When grab sampling is integral to the regular operations of a processing facility, an often-overlooked component of routine maintenance is keeping the sample cylinders in proper working order. Overlooking this vital step, however, is a mistake. If cylinders are damaged or malfunctioning, they can potentially put staff at risk. Furthermore, underperforming cylinders can cause problems with the accuracy and integrity of the sampling itself. Regular, proactive maintenance of sample cylinders is crucial for any processing facility that performs frequent grab sampling.
Questions of whether a small dent in the cylinder matters or what a damaged quick connect looks like come up frequently during cylinder maintenance discussions. To determine when cylinder maintenance is necessary, it is important to understand the elements that make up an effective program. Examining those elements closely will guide the facility team as they strive to keep their sample cylinders in working order.
Why a sample cylinder maintenance program is essential
In most process facilities, sample cylinders are particularly prone to wear and tear. They are used often and are usually transported from the sample point to the laboratory, where unintentional damage may occur in transit. In addition, sample cylinders are frequently handled by a variety of personnel, including technicians, operations team members and laboratory staff.
In those interactions, it is possible the cylinders might be connected and disconnected from sample points multiple times per day. Furthermore, they are often stored in truck beds, where incidental damage may happen. In short, damage to the cylinders could build up over time and result in potential safety risks.
Minimally, each cylinder should be inspected and pressure-tested annually. If local governments require certification, that should also happen according to the schedule required by the local jurisdiction. Even if cylinder maintenance is not required, it is an investment that should be made because if the cylinder fails, it could put team members and the facility at risk.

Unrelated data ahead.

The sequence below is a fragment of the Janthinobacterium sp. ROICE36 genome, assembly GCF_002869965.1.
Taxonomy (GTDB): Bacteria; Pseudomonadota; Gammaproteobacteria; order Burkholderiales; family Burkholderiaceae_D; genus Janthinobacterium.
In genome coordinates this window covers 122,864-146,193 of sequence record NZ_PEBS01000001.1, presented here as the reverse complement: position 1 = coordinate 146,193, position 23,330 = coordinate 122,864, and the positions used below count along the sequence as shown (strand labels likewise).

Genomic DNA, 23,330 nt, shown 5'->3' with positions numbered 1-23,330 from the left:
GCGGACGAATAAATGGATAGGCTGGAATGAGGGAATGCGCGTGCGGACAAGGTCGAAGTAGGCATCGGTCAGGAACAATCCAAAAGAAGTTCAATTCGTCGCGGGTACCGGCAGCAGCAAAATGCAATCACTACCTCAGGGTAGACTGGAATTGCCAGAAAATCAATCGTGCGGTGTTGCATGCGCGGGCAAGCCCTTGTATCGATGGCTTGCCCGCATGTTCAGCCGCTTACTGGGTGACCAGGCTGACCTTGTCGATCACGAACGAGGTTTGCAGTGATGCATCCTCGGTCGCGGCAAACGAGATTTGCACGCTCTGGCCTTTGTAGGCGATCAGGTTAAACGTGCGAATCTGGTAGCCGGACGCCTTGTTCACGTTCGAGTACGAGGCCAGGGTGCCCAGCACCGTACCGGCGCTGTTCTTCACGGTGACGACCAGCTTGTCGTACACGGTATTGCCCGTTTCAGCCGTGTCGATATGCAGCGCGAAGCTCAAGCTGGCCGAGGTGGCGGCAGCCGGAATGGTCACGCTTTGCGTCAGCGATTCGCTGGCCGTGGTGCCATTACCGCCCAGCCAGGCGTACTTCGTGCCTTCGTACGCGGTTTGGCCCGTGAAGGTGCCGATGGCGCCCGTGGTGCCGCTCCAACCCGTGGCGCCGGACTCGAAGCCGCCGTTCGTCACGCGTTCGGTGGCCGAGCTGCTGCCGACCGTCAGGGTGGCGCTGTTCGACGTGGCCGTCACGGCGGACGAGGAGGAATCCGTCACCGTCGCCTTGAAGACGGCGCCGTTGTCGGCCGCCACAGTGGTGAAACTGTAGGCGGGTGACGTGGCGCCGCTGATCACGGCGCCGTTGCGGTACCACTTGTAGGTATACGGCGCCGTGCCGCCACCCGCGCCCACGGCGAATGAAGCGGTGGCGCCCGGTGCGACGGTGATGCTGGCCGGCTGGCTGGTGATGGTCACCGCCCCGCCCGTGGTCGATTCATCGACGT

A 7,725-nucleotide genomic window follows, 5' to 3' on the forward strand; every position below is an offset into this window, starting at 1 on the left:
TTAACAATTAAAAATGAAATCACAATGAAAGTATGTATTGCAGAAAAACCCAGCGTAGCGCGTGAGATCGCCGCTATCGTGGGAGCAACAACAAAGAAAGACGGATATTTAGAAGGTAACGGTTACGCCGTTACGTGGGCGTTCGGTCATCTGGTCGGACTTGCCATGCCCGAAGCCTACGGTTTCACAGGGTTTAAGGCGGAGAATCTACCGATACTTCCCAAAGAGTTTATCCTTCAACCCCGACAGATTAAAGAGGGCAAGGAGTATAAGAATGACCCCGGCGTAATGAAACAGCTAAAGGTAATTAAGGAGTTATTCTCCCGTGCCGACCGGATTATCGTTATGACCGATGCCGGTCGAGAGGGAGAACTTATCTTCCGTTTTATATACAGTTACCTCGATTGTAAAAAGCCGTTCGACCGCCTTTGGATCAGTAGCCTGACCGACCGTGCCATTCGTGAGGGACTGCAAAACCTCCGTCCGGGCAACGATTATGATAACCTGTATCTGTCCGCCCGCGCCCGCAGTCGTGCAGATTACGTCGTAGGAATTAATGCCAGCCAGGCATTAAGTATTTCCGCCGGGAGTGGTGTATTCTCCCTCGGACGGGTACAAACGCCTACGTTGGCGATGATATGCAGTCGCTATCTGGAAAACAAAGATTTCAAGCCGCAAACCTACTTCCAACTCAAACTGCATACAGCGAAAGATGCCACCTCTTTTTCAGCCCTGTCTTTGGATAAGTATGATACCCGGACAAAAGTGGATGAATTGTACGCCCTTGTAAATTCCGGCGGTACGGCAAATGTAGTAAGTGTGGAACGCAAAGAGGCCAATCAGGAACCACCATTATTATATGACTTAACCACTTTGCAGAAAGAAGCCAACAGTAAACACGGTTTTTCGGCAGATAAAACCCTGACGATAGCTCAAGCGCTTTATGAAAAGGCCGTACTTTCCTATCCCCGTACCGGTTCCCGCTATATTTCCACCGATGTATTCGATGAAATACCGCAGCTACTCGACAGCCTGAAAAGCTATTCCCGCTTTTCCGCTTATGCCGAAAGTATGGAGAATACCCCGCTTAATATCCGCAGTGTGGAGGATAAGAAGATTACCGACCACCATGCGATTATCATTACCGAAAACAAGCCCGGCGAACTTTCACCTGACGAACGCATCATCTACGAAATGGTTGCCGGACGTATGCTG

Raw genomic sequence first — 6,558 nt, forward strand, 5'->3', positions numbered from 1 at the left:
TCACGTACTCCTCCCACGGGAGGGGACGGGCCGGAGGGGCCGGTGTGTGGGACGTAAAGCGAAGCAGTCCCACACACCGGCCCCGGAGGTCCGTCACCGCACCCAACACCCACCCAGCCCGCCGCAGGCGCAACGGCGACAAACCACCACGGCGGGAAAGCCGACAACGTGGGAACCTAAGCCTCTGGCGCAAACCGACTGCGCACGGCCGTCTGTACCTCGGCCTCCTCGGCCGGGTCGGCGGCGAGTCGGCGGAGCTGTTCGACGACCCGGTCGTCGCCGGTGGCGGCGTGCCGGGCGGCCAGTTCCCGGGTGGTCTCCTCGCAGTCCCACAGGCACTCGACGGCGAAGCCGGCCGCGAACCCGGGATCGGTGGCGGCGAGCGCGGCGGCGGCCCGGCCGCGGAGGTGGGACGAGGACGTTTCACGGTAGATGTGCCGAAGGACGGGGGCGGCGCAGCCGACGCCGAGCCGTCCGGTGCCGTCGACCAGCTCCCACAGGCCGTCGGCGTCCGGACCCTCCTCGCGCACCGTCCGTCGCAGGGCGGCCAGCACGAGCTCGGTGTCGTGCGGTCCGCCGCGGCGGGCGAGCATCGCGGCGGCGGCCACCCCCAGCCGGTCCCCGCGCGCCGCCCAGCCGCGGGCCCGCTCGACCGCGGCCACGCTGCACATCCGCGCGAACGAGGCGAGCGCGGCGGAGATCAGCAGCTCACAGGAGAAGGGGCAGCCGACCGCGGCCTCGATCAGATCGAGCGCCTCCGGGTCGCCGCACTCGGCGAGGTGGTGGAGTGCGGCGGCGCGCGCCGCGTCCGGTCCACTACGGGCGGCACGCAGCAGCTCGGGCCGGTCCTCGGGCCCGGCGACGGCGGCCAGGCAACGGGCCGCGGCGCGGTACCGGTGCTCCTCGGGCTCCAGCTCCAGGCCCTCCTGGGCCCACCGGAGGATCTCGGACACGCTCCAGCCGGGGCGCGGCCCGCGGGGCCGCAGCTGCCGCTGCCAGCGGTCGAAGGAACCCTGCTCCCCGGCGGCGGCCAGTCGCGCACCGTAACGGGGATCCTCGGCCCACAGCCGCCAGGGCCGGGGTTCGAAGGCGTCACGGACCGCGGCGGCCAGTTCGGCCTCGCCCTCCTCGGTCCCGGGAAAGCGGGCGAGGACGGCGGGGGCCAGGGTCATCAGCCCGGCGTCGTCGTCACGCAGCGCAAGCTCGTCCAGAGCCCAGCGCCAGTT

Determining whether a cylinder needs service
Though regular sample cylinder maintenance is critical, it may also be necessary to service cylinders outside of their regularly scheduled times. The question is how to tell if a cylinder needs to be serviced before an annual inspection or recertification.
As a start, it is important to inspect your cylinders’ valves and quick connects frequently because they are the two most commonly damaged components. Whether the damage occurs through repeated use, poor storage practices or improper connection and disconnection from the sampling point, it is important to identify the damage quickly so it can be repaired without incident. For example, damage to quick connects often happens at the stem, so a quick visual inspection can reveal if a stem is bent, which would mean the quick connect is not functioning properly.
Fortunately, damage to sample cylinder components does not necessarily require replacing the entire cylinder. In fact, by replacing components instead, facilities can ensure proper functionality and general safety at a significantly lower cost. For example, replacing a quick connect component will cost approximately 10% of what it would cost to purchase a completely new cylinder.